How Nobel Economics Prize Winner Jean Tirole’s Work Explains Today’s Internet
By Stephen Jaffe [CC-BY-3.0], via uudised.err.ee
On October 13, the 2014 Nobel prize in Economics was awarded to French economist Jean Tirole “for his analysis of market power and regulation.” Tirole is well known for, among other things, his research on regulation of imperfect markets, and widely respected for work that has both academic and practical impact. Using mathematical models, Tirole focused on monopolistic and oligopolistic markets where existing information asymmetries between industry actors and regulators were further complicated by the possibility of collusion between dominant enterprises.
In the process of devising welfare-enhancing modes of regulation, Tirole developed two important concepts at the heart of today’s Internet industry: two-sided markets and network effects. Two-sided markets (or two-sided networks) are markets where two groups interact through a platform, and where the actions of the groups affect each other. One classic example is a newspaper: the readers (group 1) and advertisers (group 2) interact with each other through the newspaper (the platform). If there were no readers, the advertisers would not be interested in the newspapers. If there were no advertisers, the readers would have to pay a much higher price for the newspaper. The newspaper, as the intermediary (or the multi sided platform) needs to please both groups, which may at times have competing interests. Another good example of a two-sided market is Facebook, which again is a platform where advertisers and users meet. A related concept that Tirole also helped develop is network effects. The term network effect is used for a situation where the number of users influences the value of the good itself to others. Again, Facebook is a great example. Every time a friend of yours joins Facebook, Facebook becomes a more valuable product for you.
Tirole predicted that most Internet-era companies will operate as platforms for two-sided markets, acting as intermediaries between users and advertisers or software developers. However, according to Tirole, two-sided markets are more likely to become monopolistic, in part because of the network effects that favor the incumbents. In our world, where Internet giants happen to be multi-sided platforms such as Google and Facebook, it isn’t hard to see the relevance and prescience of Tirole’s work.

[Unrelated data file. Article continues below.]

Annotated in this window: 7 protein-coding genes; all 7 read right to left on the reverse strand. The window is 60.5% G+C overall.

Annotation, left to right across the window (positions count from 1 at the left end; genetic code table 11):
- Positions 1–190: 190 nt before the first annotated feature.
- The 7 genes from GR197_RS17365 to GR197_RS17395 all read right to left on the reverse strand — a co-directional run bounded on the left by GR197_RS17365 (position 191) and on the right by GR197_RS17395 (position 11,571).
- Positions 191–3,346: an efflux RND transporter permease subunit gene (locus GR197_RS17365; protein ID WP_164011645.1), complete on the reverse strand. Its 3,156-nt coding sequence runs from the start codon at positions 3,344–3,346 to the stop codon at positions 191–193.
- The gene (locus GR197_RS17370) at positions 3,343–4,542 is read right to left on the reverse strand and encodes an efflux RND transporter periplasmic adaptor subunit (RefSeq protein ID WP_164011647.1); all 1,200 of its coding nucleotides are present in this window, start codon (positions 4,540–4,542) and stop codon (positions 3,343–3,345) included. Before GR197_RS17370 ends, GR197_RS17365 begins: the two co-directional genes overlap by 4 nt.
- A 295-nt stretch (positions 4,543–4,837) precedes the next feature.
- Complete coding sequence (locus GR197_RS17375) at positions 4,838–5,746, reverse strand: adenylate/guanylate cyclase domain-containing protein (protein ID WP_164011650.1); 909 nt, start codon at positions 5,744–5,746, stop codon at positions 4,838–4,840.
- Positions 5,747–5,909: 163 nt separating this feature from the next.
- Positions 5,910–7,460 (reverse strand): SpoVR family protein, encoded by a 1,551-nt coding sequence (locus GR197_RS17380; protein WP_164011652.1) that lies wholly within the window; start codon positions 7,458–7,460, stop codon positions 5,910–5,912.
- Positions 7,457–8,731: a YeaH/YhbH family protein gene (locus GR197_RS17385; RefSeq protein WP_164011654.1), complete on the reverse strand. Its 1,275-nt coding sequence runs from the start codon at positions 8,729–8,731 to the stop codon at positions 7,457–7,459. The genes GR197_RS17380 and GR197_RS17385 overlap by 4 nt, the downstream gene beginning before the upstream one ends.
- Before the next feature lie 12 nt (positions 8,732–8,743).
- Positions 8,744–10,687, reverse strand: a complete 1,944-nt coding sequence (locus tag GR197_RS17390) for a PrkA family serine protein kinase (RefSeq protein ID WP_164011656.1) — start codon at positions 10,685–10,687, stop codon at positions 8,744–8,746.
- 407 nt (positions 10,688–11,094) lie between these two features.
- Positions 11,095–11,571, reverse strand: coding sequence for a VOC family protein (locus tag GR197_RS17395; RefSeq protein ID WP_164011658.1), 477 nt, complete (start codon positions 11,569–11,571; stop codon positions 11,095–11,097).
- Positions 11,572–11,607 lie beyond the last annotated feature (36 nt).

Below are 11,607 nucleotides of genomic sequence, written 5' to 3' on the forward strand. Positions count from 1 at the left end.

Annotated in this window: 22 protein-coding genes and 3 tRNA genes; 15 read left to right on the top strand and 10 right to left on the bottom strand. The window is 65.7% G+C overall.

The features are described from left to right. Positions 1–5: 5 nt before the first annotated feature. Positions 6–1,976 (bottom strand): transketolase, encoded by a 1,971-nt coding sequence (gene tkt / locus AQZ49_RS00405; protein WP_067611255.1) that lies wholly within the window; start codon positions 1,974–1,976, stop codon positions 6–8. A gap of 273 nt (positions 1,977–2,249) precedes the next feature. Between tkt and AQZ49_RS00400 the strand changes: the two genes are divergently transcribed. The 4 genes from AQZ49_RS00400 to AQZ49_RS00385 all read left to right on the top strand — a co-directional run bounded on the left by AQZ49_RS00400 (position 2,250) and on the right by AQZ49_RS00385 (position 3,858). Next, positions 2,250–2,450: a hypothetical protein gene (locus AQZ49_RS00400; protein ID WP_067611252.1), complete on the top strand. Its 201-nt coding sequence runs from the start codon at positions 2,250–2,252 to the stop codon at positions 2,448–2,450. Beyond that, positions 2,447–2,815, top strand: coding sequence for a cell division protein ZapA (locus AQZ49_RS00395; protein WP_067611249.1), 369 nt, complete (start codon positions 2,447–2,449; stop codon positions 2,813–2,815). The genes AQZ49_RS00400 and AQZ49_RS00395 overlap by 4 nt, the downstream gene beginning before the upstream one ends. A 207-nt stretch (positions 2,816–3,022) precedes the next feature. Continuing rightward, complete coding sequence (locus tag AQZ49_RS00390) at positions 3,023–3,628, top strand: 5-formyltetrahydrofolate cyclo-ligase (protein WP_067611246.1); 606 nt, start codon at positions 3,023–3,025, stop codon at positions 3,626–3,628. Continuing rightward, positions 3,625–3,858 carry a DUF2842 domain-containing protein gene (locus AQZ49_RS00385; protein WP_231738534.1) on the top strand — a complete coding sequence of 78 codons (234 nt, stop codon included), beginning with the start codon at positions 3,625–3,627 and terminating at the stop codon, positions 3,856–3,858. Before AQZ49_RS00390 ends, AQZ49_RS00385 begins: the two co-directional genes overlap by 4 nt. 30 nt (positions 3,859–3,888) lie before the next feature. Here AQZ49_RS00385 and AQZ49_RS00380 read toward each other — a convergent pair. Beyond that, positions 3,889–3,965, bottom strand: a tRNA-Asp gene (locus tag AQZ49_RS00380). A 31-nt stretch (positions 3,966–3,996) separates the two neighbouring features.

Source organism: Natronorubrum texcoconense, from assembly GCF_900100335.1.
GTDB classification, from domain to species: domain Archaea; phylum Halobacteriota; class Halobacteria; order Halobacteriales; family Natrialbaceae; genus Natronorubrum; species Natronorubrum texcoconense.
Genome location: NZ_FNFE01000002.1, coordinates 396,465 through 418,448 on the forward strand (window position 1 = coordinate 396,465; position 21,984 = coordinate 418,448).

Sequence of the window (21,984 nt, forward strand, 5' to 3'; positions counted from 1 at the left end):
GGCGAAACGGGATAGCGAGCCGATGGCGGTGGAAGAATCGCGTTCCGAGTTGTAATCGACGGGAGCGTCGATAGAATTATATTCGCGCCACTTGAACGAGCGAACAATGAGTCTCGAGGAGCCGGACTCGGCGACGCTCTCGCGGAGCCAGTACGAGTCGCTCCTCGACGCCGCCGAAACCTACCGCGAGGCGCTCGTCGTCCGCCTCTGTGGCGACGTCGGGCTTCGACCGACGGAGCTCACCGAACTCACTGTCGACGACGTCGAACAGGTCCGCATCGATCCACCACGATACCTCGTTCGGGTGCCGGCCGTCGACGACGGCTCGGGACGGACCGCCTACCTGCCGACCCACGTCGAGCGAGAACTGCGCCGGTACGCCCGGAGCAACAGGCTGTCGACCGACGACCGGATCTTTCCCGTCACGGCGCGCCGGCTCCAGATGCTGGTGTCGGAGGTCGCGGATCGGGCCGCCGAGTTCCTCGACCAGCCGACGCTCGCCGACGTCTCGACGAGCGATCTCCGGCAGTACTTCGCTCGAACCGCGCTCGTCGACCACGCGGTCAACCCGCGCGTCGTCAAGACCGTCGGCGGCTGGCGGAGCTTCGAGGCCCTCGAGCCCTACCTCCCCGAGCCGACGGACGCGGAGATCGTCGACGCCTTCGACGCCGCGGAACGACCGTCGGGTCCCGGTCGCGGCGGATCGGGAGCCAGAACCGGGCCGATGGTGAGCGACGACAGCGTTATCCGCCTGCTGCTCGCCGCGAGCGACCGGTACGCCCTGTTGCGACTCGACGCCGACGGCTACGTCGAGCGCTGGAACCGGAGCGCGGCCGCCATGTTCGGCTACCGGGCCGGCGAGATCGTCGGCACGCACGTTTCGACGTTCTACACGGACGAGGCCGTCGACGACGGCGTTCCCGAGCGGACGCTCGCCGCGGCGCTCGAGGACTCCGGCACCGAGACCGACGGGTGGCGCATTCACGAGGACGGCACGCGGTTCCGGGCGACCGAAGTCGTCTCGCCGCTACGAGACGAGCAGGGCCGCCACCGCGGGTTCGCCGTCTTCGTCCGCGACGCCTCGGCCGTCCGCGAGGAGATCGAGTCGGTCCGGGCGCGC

Communications networks, operating in typically inefficient markets, did not escape the attention of Tirole. In fact, one of his major works, Competition in Telecommunications , specifically dealt with the regulation of, you guessed it, the telecommunication industry. His work forms the basis of telecom regulation most of the developed world, except for the US. As a result, since his nomination on last Monday, a discussion surrounding the implications of Tirole’s work on net neutrality has been rekindled. Interestingly, both sides have claimed him for their purpose. For example, Harvard professor and Berkman Center Faculty Director Susan Crawford invokes Tirole’s work to argue for regulatory change that will bring US telecommunication regulations closer to Europe’s model. On the other hand, American Enterprise Institute fellow Roslyn Layton posits that Tirole’s work should be taken as a warning for regulatory capture, and suggests that adopting faster lanes on the Internet will encourage competition and innovation by turning the networks into multi-sided platforms.
More than anything, Tirole’s research is considered to add important nuances to government regulations. Tirole, by showing that regulations that may work well in certain market may not at all in others, has highlighted that regulation should be sector-specific—in other words, that regulation is “complicated.” Unsurprisingly, according to a New York Times interview with Tirole, that seems to be his answer to the net neutrality question as well.